Aside from the law, LGBTQ+ people in every country still face social challenges and are at risk of experiencing violence and persecution. The academic world can seek to educate around LGBTQ+ topics, but does not have all the answers. Many LGBTQ+ people, especially those most at risk, will not have access to discussions that take place in universities, despite the fact that their voices are deeply important to the conversation. In order for the academic world to do a better job of advocating for LGBTQ+ people, they need to place an emphasis on accessibility.

From your experience, meeting LGBTQ+ students at Birkbeck, what did you learn that surprised you? What kind of support do you think they need? Did those meetings change you?  Where do you find strength and motivation to be actively engaging in helping and educating the student community about the problems of the LGBTQ+ community? 
I was surprised by how many students have been unsure whether or not they are welcome in the LGBTQ+ community. I think that is one aspect where many students need support, in feeling that they are welcome and accepted in the academic space. As an LGBTQ+ person myself, it is a privilege to be able to help the student community in any way. I feel grateful to the students who have had the courage to reach out to me with their questions or concerns.

London is a very diverse city with official city support for Pride and other campaigns promoting tolerance and inclusivity, similarly we are seeing the corporate world embracing LGBTQ+ inclusivity. Do you think that LGBTQ+ people are safe in London? If not, why do you think so?
This is a difficult question due to the interpretation of ‘safe’, but I do think that LGBTQ+ people are safe in London, to a certain extent. London is a fairly safe city, the whole world considered, and so LGBTQ+ people living here may feel safer than they would elsewhere. However, since LGBTQ+ are, as a marginalised group, at a higher risk of experiencing discrimination and hate crimes, personal safety is something that most queer people have to be very aware of.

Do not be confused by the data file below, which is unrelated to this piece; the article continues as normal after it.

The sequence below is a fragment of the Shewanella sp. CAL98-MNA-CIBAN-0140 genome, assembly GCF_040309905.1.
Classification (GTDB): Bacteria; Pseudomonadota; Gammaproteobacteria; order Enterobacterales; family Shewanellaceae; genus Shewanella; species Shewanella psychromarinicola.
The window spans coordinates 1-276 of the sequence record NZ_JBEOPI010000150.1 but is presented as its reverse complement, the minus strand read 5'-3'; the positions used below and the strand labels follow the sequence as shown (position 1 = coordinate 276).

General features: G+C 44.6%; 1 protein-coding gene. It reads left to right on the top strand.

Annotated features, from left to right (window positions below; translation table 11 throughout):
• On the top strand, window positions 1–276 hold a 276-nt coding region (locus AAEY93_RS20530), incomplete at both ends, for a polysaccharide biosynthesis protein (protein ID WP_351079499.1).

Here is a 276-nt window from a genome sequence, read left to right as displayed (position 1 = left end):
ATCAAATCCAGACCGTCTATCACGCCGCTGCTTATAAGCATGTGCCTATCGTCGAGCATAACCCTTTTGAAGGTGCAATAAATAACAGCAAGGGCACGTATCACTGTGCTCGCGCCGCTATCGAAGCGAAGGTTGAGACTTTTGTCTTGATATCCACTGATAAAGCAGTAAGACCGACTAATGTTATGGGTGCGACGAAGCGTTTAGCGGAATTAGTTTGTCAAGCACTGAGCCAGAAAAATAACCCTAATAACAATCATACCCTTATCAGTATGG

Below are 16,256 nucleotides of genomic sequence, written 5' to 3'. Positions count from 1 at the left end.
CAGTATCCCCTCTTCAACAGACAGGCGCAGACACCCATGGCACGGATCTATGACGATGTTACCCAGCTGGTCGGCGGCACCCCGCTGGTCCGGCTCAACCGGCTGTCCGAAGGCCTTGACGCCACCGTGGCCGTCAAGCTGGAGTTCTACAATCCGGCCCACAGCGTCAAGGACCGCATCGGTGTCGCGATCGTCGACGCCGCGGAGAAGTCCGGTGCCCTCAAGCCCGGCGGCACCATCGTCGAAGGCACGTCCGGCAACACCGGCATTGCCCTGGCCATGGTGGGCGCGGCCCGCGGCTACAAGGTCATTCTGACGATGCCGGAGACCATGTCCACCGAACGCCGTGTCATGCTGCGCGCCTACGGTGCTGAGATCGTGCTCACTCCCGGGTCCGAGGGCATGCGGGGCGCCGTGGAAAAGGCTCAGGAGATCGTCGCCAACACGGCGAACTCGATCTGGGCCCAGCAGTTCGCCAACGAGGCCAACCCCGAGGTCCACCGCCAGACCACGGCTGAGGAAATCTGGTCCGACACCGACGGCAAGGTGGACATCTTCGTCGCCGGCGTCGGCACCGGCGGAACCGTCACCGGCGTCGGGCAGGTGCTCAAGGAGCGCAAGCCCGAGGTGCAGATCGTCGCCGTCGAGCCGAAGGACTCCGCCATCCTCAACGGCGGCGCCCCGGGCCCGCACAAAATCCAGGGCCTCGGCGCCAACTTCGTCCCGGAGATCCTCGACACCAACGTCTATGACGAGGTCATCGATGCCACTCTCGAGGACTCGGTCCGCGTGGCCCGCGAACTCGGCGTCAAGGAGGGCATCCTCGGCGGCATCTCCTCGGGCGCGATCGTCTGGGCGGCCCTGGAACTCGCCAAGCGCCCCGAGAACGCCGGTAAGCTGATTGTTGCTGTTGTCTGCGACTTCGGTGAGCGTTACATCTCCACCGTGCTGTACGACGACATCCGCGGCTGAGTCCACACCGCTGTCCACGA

In addition to this, since LGBTQ+ people are more likely to experience poverty and homelessness, this is a factor which must be considered. Likewise, it is impossible to ignore the relevance of race (and other identity factors) in discussions of safety. For this reason, a more in-depth, intersectional approach would be needed to adequately address the question of whether or not LGBTQ+ people are safe in London (or, indeed, if anybody is ‘safe’ anywhere).

What do you advise LGBTQ+ students who need psychological help? Do you know where they can seek support and help?
Birkbeck’s Mental Health Advisory Service provides a range of help for students. More information can be found here.

Outside of university, if a student (or anyone) is dealing with life-ending thoughts and needs urgent care, they can go to Accident and Emergency, or contact their local crisis team. If they need to talk to somebody over the phone or online, on a one-off basis, there are several charities which provide this service. If they are looking for therapy or counselling, they can self-refer through their GP to be put on a waiting list for a free NHS service.